Speed Doesn't Kill, Public Roads Do

on Sep, 17 2011

Between 1998 and 2006, 3,294 people have died on Irish public roads.  That number today is obviously much higher (I got this number from the CSO's website, a publicly operated statistics organisation - hence the five year lag.)

By comparison, there have been a little over 45 road deaths on Grand Prix circuits since 1950, the last one in 2001.  It's been 10 years since some has died on a formula 1 track, ...despite these cars being driven at 220 M/ph (or 350 K/ph).


To summarise, in the same eight year period between 1998 and 2006, 3,294 people died on Irish public roads with vehicles driving at speeds between 10 M/ph and 100 M/ph - 2 people died on Grand Prix private roads with vehicles driving at speeds between 100 M/ph and 220 M/ph (Paolo Ghislimbert in 2000 and Graham Beveridge 2001.)


The fundamental difference is that accidents which occur on privately run Grand Prix tracks directly impact both the profit and reputation of all individuals responsible for the service.  This is not the case for Irish public roads, which the RSA (Road Safety Authority) controls - in fact the opposite is true.


If the RSA really wanted to do Ireland a favour and make the roads safe - they'll shut down and hand the roads over to the marketplace, where there are exacting and predictable consequences for the correct, and incorrect, management of services.


Imagine being able to say your country had 0 road fatalities in 10 years, like the Formula 1 representatives can.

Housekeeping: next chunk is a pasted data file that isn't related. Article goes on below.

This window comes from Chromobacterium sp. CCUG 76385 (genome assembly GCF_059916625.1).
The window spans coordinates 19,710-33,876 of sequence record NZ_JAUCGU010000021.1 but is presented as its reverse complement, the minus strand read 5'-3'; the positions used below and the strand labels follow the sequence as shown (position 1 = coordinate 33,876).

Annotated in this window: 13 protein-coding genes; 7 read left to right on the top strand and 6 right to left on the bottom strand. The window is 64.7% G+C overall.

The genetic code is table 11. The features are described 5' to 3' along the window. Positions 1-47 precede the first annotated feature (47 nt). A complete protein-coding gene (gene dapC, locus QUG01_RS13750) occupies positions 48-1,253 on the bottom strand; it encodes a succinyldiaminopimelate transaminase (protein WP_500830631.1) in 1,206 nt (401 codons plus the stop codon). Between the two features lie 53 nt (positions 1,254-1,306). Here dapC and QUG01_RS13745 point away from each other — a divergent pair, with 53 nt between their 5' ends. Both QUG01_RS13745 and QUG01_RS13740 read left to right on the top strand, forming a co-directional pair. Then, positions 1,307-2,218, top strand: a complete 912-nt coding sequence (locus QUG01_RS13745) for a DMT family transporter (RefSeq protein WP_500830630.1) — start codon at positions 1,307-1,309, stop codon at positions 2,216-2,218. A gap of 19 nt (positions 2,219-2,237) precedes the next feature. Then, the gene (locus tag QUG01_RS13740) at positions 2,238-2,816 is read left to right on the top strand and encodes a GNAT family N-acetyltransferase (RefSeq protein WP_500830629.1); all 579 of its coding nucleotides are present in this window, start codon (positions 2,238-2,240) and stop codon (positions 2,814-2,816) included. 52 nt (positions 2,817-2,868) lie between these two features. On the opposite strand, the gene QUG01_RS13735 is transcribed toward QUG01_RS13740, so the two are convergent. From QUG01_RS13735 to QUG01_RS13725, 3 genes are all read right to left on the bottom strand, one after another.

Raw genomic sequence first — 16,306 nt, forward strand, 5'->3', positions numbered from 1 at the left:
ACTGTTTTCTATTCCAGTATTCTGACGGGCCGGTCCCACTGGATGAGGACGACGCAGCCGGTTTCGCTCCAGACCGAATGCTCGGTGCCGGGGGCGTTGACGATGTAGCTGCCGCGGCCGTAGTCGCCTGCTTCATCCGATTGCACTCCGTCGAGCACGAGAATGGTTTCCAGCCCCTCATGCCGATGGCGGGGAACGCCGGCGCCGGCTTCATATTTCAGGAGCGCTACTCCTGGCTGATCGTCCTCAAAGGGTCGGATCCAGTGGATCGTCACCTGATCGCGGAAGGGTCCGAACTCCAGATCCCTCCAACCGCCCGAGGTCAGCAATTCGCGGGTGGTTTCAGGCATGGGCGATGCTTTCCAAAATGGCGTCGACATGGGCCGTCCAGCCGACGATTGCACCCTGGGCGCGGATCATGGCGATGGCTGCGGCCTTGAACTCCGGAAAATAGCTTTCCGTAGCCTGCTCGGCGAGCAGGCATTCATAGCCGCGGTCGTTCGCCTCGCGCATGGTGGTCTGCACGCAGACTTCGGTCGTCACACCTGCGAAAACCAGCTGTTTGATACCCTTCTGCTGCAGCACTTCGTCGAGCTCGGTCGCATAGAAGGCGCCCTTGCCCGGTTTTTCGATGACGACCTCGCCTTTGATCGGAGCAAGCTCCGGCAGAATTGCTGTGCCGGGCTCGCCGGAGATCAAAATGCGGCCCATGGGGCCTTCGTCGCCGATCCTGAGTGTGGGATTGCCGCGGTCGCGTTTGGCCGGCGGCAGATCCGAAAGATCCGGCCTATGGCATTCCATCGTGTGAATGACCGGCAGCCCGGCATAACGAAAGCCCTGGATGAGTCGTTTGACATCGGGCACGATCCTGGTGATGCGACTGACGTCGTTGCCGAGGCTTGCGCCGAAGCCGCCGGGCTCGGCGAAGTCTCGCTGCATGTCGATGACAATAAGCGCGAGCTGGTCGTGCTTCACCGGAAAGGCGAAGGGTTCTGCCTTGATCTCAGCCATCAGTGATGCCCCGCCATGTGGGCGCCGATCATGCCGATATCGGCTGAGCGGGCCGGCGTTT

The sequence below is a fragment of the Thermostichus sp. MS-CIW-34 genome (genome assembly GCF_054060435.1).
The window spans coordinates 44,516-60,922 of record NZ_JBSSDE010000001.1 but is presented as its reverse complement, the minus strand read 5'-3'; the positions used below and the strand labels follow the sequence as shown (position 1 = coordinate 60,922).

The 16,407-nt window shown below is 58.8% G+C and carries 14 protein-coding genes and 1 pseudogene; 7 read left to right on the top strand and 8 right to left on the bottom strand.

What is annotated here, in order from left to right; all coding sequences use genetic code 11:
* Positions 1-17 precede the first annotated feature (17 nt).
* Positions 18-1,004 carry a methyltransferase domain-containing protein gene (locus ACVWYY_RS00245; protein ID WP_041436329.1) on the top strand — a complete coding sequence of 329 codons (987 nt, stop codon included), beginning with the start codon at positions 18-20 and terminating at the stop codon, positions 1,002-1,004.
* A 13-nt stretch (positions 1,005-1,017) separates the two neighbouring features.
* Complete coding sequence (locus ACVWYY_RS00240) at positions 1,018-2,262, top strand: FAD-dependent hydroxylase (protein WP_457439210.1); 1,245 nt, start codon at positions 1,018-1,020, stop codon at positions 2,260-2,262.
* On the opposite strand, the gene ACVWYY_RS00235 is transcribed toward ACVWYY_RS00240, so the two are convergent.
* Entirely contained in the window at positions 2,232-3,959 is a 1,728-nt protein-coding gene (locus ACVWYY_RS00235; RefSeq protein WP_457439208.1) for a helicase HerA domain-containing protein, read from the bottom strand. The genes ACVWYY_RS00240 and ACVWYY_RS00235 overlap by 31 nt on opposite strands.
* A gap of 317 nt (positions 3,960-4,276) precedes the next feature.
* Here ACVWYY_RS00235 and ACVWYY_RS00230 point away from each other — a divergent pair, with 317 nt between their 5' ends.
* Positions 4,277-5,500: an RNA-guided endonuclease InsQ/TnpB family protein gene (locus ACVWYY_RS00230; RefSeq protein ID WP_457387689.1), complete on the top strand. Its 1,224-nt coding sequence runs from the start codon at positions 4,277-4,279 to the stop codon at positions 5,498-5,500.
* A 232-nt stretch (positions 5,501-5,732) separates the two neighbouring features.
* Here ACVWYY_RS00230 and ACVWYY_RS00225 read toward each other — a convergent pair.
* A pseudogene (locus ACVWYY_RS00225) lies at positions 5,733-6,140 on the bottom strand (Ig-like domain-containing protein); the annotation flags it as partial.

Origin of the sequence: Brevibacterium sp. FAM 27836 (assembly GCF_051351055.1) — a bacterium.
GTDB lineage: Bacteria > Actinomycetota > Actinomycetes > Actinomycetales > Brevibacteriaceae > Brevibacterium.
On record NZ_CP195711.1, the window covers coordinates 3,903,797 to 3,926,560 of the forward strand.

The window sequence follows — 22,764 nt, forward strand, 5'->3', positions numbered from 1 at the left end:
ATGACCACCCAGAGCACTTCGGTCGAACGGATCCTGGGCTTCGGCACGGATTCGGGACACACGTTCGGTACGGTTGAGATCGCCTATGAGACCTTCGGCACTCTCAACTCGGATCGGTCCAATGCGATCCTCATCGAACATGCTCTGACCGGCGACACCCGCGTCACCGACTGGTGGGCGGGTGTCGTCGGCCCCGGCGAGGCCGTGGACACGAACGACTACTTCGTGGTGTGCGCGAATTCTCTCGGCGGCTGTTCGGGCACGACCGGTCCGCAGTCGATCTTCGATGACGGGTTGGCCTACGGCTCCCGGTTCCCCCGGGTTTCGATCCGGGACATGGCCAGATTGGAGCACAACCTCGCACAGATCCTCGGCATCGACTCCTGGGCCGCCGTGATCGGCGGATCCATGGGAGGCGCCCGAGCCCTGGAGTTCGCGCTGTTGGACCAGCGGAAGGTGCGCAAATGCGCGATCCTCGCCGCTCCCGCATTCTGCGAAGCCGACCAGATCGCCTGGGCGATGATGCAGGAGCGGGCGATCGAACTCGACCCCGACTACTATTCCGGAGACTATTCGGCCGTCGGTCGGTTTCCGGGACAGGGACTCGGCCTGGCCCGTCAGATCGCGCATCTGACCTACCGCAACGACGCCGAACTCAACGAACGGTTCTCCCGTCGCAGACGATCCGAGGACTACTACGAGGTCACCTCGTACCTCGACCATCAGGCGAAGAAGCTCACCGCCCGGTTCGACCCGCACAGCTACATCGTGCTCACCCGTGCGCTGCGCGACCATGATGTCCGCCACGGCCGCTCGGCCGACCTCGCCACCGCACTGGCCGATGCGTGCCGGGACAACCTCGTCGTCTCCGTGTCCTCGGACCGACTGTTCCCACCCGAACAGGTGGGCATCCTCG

Last modified on on Dec, 29 2011


# Marius CC 2012-01-25 12:02
They say there are 3 types of lies: small lies, big lies and statistics. ;).

Basically you are comparing Grand Prix and public road total death numbers and jump to (the wrong) conclusion.

How many cars/drivers get involved in 10 years in Grand Prix versus how many cars/drivers travels on public roads will be a better adequate comparison.
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# Gareth 2012-01-25 12:05
Thanks for your comment Marius! There are indeed far fewer drivers on Grand Prix roads - this is because not just anyone is just allowed use them. There is exclusion. You must be proven to be a good driver.

Now I'm not suggesting every road is run in that way - Grand Prix is competitive so obviously much more stringent private regulation will apply.

Public roads have so many crashes not just becuase there are so many people - but because there are so many people clearly unqualified to use them.
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# A Country Farmer 2012-01-30 05:03
A good comparison would be deaths per miles driven.

To your point though, it's amazing how many safety measures they take.
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# Gareth 2012-01-30 13:49
Thanks for your comment Country Farmer!

I initially thought to make the comparison that way - and it's not a bad idea. Though I think it would be very difficult to calculate that accurately.

Maybe I can get the public road figures from the RSA...

Thanks for the suggestion :)
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